When starting a business, one of the first questions you’ll need to answer involves picking a type of business formation for your company. In recent years, many small business owners and entrepreneurs have been choosing to set up their businesses as limited liability companies, or LLCs.
LLCs are a relatively newer form of business structure that combines aspects of corporations and partnerships, while also offering business owners significant flexibility in structuring how the company will be owned and managed.
Forming a Business: What Type of Structure Is Right for Me?
When you are forming a business, you have several options for how to legally structure your business. Depending on factors such as how many owners the business will have and what objectives the business is intended to achieve, you may have the option to structure your business as a:
- Sole proprietorship, an unorganized business form in which the business is legally indistinguishable from the business’s sole owner.
- Limited Liability Company
Why an LLC Might Be Right for You
Limited liability companies offer several distinct advantages, including:
- Limited liability for the company’s owners and managers, who typically cannot be held responsible for the company’s debts or other legal liabilities.
- Flexibility in the management structure. Because LLCs were originally designed as a hybrid of a corporation and a partnership, LLC owners have the flexibility to incorporate aspects of ownership and management structures from both types of business entities. An LLC can be run almost like a corporation or almost like a partnership or may have a structure somewhere in between the two.
- Less administrative paperwork, since LLCs are not required to be run by a board of directors but instead can have a single manager responsible for operating the company.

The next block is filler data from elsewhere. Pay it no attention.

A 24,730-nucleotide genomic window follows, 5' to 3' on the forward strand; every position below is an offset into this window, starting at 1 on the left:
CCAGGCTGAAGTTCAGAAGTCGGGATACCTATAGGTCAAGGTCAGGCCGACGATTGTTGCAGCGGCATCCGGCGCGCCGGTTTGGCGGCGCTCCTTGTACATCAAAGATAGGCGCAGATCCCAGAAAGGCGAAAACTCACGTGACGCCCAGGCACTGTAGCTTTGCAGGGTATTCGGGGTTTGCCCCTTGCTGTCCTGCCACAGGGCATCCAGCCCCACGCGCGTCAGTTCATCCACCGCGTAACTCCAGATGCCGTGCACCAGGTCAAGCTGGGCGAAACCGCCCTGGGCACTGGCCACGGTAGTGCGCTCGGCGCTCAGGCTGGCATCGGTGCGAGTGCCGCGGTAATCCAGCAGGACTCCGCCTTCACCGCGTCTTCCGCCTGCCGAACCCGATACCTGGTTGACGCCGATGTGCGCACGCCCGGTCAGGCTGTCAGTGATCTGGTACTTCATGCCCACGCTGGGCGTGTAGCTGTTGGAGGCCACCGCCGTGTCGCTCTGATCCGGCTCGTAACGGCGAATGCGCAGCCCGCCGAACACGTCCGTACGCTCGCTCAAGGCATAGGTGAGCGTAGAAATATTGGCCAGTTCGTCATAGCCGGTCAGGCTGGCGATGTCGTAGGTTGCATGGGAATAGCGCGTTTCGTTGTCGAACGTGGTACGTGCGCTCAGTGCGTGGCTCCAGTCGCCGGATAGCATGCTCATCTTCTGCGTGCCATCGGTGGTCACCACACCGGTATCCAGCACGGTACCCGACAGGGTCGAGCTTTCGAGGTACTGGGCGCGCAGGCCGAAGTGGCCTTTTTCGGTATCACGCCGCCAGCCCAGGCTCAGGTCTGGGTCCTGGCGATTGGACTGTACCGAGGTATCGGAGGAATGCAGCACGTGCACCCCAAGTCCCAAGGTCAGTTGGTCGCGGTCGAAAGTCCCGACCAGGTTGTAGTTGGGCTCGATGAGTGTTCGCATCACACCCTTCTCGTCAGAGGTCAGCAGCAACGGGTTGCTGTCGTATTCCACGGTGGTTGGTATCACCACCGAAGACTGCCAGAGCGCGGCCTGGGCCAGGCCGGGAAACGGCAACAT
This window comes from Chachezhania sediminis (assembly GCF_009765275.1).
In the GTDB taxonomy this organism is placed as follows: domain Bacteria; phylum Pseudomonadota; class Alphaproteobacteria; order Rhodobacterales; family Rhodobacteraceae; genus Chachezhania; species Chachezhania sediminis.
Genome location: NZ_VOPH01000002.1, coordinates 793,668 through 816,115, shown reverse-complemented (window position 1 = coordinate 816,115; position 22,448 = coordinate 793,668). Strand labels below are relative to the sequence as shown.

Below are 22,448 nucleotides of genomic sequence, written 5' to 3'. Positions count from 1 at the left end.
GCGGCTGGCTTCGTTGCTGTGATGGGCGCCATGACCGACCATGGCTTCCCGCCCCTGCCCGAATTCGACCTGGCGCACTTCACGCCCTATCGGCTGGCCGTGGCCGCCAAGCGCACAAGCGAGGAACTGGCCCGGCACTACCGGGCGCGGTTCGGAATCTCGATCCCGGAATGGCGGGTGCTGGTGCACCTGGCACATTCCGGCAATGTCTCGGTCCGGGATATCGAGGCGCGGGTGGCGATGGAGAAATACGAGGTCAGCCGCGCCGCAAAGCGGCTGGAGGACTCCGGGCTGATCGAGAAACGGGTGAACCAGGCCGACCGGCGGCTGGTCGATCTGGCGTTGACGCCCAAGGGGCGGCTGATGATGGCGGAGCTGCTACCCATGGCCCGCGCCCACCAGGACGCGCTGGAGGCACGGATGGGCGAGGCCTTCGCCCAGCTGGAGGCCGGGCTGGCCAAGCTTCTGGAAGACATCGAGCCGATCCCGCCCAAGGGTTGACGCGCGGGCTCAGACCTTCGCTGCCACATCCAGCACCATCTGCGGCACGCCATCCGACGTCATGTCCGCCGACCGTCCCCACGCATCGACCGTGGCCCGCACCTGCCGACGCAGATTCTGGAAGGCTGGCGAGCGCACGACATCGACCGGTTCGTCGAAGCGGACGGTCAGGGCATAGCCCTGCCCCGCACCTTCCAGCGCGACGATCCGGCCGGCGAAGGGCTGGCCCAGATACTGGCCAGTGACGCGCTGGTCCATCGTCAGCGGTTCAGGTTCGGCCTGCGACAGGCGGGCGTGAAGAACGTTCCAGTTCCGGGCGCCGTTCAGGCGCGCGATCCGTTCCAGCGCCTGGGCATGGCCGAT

- Flexibility in taxation. By default, LLCs are entitled to pass-through taxation under sole proprietorship or partnership taxation. However, LLCs may elect to be taxed like a corporation.
- Flexibility in allocating profits and losses among owners, which can allow for distribution arrangements different from the proportion of ownership interests.
An LLC may prove right for you if you’re a solo entrepreneur or part of a small ownership team since the LLC form can offer significant flexibility and ease in managing the company, which can prove critical when launching a business. An LLC may also be right when you have personal assets you want to protect from liability that the business may generate since the LLC is considered a separate legal entity from its owners.
How MHC Can Help
At Mullin Holland & Cooper, our North Carolina business lawyers can help you understand the benefits and features of the limited liability company business form. We can sit down with you to discuss your business goals and needs to provide tailored advice as to whether an LLC might be the best form of business organization for your company. Our legal team can also work with you through the company formation process, helping you to prepare organizational documents for your LLC and structure your company’s operating agreements.
Contact Mullin Holland & Cooper today for an initial consultation to learn more about LLC and the business formation process and to discuss how our experienced North Carolina business attorneys can help with getting your company started.